How does snow affect your lawn?
How to protect your lawn during the winter months
In general, snow is beneficial for your lawn. Snow acts as an insulator protecting your lawn from the cold and can add much needed moisture during the winter months. Snow can have both positive and negative effects on your lawn, depending on a few factors such as the duration and amount of snow cover, the type of grass, and the temperature. Here are some of the ways snow can affect your lawn.
Positive Effects of Snow on Your Lawn
- Insulation: Snow can act as an insulator, protecting your lawn from extreme cold temperatures and frost heave, which can occur when the soil repeatedly freezes and thaws. This can be especially beneficial for warm-season grasses that may struggle in colder climates.
- Moisture: Snow provides moisture to your lawn when it melts. This can help hydrate the roots of your grass and replenish the soil moisture that may have been depleted during the winter.
- Nitrogen: Snow can capture nitrogen as it falls through the air, so when it melts and seeps into the soil, it will be absorbed by the grass. Nitrogen is a common ingredient in most fertilizers and can give your lawn an early boost to prepare it for spring.
Negative Effects of Snow on Your Lawn
- Snow mold: Snow mold is a type of fungal disease that can develop on lawns when there's prolonged snow cover. It appears as circular patches of dead, matted grass and can be either gray or pink in color. To prevent snow mold, avoid piling snow on your lawn and rake up any leaves or debris before the first snowfall.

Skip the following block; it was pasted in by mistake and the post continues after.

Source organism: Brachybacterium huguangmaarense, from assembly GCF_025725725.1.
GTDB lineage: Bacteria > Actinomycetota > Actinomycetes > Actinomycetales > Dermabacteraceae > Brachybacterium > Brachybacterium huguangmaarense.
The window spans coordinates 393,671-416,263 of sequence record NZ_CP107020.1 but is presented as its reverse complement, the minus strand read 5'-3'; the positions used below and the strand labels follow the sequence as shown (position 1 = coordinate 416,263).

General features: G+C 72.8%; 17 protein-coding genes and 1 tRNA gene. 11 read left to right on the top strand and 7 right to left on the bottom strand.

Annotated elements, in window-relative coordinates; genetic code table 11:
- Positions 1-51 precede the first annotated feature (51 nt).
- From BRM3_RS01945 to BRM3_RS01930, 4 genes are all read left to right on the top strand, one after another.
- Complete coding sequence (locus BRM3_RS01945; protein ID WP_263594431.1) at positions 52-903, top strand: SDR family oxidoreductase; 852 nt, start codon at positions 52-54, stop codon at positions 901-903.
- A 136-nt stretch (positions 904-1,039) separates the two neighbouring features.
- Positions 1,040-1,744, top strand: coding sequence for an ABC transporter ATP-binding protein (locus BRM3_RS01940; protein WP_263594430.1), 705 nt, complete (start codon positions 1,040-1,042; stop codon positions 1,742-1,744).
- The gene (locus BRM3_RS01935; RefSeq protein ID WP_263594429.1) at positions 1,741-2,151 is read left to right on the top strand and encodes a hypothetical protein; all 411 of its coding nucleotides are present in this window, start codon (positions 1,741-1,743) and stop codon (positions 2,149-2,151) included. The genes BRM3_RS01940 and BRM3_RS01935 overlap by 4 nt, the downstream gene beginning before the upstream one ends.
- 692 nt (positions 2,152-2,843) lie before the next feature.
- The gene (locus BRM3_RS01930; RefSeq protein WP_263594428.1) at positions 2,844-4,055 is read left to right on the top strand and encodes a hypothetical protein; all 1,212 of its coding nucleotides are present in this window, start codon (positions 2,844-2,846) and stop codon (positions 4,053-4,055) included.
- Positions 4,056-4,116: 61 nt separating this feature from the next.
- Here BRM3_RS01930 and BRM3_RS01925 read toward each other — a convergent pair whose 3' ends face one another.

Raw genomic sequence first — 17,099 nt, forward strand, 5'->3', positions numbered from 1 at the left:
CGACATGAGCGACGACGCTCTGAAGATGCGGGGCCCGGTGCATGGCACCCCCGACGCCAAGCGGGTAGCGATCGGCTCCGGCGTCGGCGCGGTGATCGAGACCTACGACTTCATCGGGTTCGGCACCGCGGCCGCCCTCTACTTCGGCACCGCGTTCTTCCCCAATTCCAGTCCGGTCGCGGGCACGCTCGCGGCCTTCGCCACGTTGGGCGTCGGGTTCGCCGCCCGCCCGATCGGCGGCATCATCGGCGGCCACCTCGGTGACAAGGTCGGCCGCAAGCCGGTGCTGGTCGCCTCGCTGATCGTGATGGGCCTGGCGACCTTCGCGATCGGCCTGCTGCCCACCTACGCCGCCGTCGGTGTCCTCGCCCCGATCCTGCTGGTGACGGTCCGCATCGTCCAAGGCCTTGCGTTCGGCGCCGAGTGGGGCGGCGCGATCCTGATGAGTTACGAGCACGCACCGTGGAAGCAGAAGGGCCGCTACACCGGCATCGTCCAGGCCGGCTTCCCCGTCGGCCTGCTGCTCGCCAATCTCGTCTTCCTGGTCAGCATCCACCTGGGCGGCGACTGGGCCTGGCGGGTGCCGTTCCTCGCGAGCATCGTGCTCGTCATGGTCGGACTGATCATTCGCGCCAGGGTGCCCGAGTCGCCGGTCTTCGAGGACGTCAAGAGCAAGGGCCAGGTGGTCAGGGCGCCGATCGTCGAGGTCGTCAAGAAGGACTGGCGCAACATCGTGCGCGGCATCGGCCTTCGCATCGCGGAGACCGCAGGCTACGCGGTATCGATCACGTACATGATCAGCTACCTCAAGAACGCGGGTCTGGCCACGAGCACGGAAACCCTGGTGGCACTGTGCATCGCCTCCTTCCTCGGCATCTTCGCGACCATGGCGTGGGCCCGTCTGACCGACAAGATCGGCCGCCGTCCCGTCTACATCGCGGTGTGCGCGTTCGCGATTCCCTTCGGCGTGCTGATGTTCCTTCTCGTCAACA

- Compaction: If snow is piled up on your lawn for an extended period of time, it can lead to soil compaction, which can make it difficult for air and water to reach the roots of your grass. Routine mechanical or liquid aeration can help alleviate this negative effect. Schedule your aeration now.
Snow also halts seed germination, so seeding at the beginning of the growing season will yield the best results. Snow will not kill any grass seed that you have already laid down that has not sprouted, but the seed will go dormant until warmer weather melts the snow. Any grass seed that has already sprouted will be damaged or die from the cold temperatures and compacted snow.
A moderate amount of snow can be beneficial for your lawn, as long as you take steps to prevent snow mold and avoid excessive soil compaction. If you live in an area that gets heavy snowfall, it's a good idea to consult with your Lawn IQ lawn care professional to determine the best ways to care for your lawn during the winter months.